What this means is that architects now have a solid case to uphold their position in support of R&D tax credit claims. The court docket says that fixed-price contracts are inherently risky to the designer if the research or design is unsuccessful. And under fixed-fee pricing, the designer would have to fix any failed concepts at their own expense, thereby placing economic risk on the designer rather than the client.
The second point of contention with the IRS is the determination of who owns the rights or knowledge to the research. Because many clients gain ownership of the blueprints and building design, it has been argued that the client owns the rights. Many clients own copyrights on their construction documents, models, renderings, and other work product. And the IRS claimed that the architect did not retain rights and thereby is not entitled to the credit.
However, the court decided that “ownership of documents does not dictate the right to use technology-related research results or mean that the clients had exclusive right to the petitioner’s research” (Populous Holdings, Inc. v. Commissioner of Internal Revenue). There was no provision prohibiting an architect from using related research technology in their business, which therefore makes them eligible to their original R&D tax credit claim.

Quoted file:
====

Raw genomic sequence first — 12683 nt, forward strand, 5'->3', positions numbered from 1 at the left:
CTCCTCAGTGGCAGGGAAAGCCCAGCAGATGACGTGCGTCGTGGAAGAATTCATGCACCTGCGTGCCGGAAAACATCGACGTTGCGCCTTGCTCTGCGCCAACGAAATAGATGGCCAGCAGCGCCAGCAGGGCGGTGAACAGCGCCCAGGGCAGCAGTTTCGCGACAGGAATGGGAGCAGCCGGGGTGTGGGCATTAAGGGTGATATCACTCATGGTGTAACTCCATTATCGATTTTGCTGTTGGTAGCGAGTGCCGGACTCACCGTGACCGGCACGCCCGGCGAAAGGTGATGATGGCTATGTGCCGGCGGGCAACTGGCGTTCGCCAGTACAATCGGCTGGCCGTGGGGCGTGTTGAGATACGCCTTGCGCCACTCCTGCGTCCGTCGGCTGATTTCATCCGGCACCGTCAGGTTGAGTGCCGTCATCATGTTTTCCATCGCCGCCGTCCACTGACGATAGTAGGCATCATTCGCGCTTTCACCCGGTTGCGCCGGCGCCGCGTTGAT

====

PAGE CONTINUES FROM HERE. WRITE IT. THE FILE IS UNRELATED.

Engineered Tax Services has invested years on Capitol Hill speaking with legislators and the Oversight Committee to discuss the need for clarity from the IRS on R&D tax credits for services industries including architects and engineers, but progress has been slow.
This court case offers supporting case law to defend an architect’s right to claim R&D tax credits for their work on innovative and unique projects, and areas that require overcoming technical challenges in their designs!
Claiming R&D tax credits requires a fair amount of documentation required by the IRS. That’s why it’s important to seek professional help from a consultant with a strong expertise in helping architects successfully claim these valuable tax credits. Our R&D experts dig much deeper into the fundamentals of your business activities—incorporating operations, engineering, financial, and tax expertise that results in more credits and meticulous documentation that is necessary to support your activities, costs, and credit. There is a direct correlation between the amount of your defensible credit and the expertise of the advisor performing the tax credit study.
Learn More About R&D Tax Credits for Architects
The R&D tax experts at Engineered Tax Services have helped companies of all sizes across the U.S. identify and qualify these expenditures and receive the tax benefits they have been missing. Our process begins with an R&D Tax Credit Qualification Analysis to make sure your company qualifies for the R&D tax credit.